New Zealand Foreign Affairs Minister Winston Peters describes a meeting in Suva on Tuesday with Fiji's interim leader, Commodore Frank Bainimarama, as "very useful", but has given few details.
Foreign ministers from Australia, New Zealand, Tonga, Papua New Guinea, Samoa and Tuvalu are in Fiji to press the interim government to honour promises to hold elections early in 2009.
Immediately after the meeting, Mr Peters said the group has to assess the discussions, and a formal statement will be made through the chairman of the Ministerial Group.
He said the group still has to meet other people in Fiji, including election officials, before making a judgment.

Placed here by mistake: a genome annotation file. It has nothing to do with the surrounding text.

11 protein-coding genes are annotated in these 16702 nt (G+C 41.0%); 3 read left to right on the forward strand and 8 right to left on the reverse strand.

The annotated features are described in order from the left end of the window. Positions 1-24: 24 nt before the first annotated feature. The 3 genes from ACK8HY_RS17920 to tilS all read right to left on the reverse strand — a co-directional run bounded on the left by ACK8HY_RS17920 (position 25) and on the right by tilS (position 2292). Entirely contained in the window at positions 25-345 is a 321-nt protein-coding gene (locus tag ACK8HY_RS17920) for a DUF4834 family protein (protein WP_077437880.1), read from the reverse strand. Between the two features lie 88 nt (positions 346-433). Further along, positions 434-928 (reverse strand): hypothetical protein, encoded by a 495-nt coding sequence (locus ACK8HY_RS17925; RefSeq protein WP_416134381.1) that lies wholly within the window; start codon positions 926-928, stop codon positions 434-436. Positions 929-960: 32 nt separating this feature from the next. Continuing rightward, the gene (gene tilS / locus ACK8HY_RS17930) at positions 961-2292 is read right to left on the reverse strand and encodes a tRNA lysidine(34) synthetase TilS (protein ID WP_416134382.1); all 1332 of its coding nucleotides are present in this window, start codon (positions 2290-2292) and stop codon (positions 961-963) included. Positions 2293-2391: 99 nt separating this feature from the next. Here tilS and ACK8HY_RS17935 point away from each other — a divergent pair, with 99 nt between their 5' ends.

Last month, Fiji suspended talks with the Fiji Joint Working Group, citing New Zealand and Australia's "neo-colonial" attitudes as one reason.
Mr Peters had expressed concern about Fiji's withdrawal from the group, saying it was a sign that Fiji was moving away from its commitment to the election timetable.
Commodore Bainimarama says he wants to end corruption before polls can take place.
Fiji's interim attorney-general, Aiyaz Sayed Khayum said on Tuesday that New Zealand and Australia have been unwilling to engage in constructive discussions on democracy and described their position as "hypocritical".
The European Union said during the weekend that it had deep concerns that Fiji was pushing back the timeline for elections.
The military took power in Fiji in December 2006, making it the fourth coup since 1987.
Commodore Bainimarama told his soldiers last month that elections promised for early next year were unlikely to take place because corruption problems remained.